Fuchsias may be grown as a bush, as a tree or ones with downright habit look very attractive when planted in hanging baskets and window boxes. Mixing fuchsias with other trailing plants makes a very successful basket display.
You can propagate fuchsias by sowing seeds at 15-24 Celsius degrees (59-75 F) in spring. The other way is to root softwood cuttings in spring or semi-ripe cuttings in late summer with bottom heat. In late autumn you can still take hardwood cuttings and set them in a cold frame. As fuchsia grow easily from cuttings you can actually take cuttings at any time of the year when plants have suitable, non-flowering shoots.
You can train fuchsia to grow as a bush. When the cutting has developed three sets of leaves, pinch out the growing point. This will stimulate the production of sideshoots lower down the stem. A few weeks later, when several sideshoots have developed, pinch out the top set of leaves from each sideshoot to encourage further branching. Continue to pinch out the growing points of new sideshoots as they develop. Stop pinching out sideshoots when the plant has a symmetrical shape with evenly spaced shoots. Lax plants may need staking.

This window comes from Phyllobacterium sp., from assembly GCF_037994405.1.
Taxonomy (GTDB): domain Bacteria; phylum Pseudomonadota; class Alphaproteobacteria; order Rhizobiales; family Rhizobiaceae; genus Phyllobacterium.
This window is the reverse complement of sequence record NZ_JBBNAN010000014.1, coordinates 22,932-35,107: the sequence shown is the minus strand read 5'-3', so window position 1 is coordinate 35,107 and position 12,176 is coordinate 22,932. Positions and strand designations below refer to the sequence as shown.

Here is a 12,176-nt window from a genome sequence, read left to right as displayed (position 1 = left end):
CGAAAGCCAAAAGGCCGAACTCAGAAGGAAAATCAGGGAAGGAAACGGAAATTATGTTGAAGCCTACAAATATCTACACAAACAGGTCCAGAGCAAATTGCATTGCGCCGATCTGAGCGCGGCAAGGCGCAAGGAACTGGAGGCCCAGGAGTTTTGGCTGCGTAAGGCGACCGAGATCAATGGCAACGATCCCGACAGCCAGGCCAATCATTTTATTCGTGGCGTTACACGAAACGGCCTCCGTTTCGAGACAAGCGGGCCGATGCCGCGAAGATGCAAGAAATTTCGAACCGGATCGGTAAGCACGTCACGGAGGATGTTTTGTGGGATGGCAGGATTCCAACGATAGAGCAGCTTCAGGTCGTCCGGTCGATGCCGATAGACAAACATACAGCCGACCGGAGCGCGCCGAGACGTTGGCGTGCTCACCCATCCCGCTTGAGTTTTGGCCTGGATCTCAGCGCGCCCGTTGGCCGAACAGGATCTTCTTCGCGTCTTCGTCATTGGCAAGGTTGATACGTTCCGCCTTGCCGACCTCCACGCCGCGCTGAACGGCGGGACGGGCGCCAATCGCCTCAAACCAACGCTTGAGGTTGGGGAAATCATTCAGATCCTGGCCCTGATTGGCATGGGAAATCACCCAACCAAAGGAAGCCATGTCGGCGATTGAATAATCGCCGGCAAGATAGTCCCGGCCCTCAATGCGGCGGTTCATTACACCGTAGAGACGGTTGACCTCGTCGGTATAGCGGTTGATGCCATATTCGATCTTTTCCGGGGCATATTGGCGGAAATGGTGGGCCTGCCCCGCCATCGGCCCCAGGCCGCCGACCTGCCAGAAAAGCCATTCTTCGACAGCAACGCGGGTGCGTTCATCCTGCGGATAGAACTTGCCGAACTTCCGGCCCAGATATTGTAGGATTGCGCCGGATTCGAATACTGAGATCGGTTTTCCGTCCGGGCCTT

You can also train fuchsia to grow as a tree. When the cutting is about 15 cm high, pinch out any sideshoots as they appear in the leaf axils. Continue to do this to produce a long, straight stem. Tie the plant to a cane. When the plant reaches the required height, live it to produce three more sets of leaves, then pinch out the growing tip. Pinch out the tips of the sideshoots that form at the top of the stem so that they will branch further. Once the head has filled out, the leaves on the stem will usually drop off naturally, or they may be carefully removed.